VAWA for Spouses Facts

  • VAWA may be an option if you are currently married to, separated from, or divorced from your U.S. citizen or green card holding spouse.
  • Although VAWA stands for the “Violence Against Women Act”, both MEN and WOMEN can be eligible to receive work permits and green cards through this program.
  • USCIS understands that an immigrant spouse can be in a vulnerable position in a toxic or abusive relationship with a U.S. citizen or green card holding spouse who could use the immigration process to further that abuse. For example, a U.S. citizen spouse could threaten to not file or withdraw an immigration petition to force their immigrant spouse to comply with whatever they demand. The VAWA program creates a way for men and women in toxic relationships with U.S. citizens and green card holders to get work permits and green cards on their own without their spouse’s help.
  • If you have children under the age of 21 years old, you may be able to include them in your petition.

Eligibility Checklist

  • You must be/have been legally married to a U.S. citizen or permanent resident (or established a common law marriage in one of the several states that recognize common law marriage).

  • You must have experienced serious marital problems with your spouse. USCIS defines these problems as experiencing battery or extreme cruelty at the hands of your spouse. You could be eligible if your spouse has taken advantage of you, threatened you, pushed/hit/scratched/slapped you, or made you do things that you did not feel comfortable doing. Extreme cruelty could take the form of emotional, verbal, psychological, sexual or financial abuse or using your immigration status to control, coerce or intimidate you.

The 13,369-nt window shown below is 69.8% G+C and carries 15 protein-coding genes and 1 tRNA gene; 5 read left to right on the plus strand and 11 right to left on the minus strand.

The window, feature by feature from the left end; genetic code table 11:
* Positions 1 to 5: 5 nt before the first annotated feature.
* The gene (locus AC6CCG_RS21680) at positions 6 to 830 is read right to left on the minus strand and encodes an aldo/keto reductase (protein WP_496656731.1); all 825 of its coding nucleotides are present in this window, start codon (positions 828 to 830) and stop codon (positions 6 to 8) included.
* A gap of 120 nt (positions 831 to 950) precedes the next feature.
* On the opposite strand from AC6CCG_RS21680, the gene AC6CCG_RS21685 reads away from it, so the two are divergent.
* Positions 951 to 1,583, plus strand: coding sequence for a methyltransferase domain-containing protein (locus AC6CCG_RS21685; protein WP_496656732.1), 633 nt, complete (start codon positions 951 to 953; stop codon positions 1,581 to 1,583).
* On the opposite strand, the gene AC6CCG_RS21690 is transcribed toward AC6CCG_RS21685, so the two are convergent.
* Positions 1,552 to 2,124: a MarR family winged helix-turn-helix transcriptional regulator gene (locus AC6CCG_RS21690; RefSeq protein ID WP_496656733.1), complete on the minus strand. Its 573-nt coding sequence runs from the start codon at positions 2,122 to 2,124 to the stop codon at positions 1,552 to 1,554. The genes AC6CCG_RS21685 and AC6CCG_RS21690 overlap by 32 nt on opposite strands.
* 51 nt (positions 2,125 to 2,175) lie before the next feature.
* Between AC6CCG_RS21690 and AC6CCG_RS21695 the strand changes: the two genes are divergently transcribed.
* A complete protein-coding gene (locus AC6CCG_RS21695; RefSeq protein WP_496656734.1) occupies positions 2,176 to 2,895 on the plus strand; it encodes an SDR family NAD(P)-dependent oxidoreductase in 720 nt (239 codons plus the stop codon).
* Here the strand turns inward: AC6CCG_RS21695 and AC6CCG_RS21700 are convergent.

• You are living with or have lived with your U.S. citizen or permanent resident spouse.

  • You are a person of good moral character.

Frequently Asked Questions on VAWA for Spouses.

No, you can remain married to and living with your spouse even if you file a VAWA petition. While many of our clients have separated from or divorced their spouses due to the marital issues they experienced, other clients choose to remain in their relationships. Spouses can choose to remain together for many reasons including for their children, for financial stability, or because their spouse’s behavior has changed.

Yes, you can file a VAWA application up to two years after the date your divorce was final. If your divorce happened more than 2 years ago, you could be eligible to file for VAWA Cancellation of Removal through removal (deportation) proceedings in immigration court.

Yes, you can file a VAWA petition up to two years after the date of death.

We’ll share with you a list of documents we can use to help win your VAWA case. The most important piece of evidence in your case will be your declaration or affidavit. The VAWA experts on our team will interview you in detail to draft a thorough and compelling declaration for your case.

Yes, you can apply for a work permit and sometimes even a green card even if you entered “without inspection” by crossing the border without a visa.

No, your petition will be kept confidential by our office and by USCIS. In fact, the VAWA Unit within USCIS is held to a high standard to keep VAWA petitions confidential in order to protect VAWA applicants.

The main purpose of the VAWA program is to provide legal status to the immigrant spouse and not to prejudice the U.S. citizen or permanent resident spouse.

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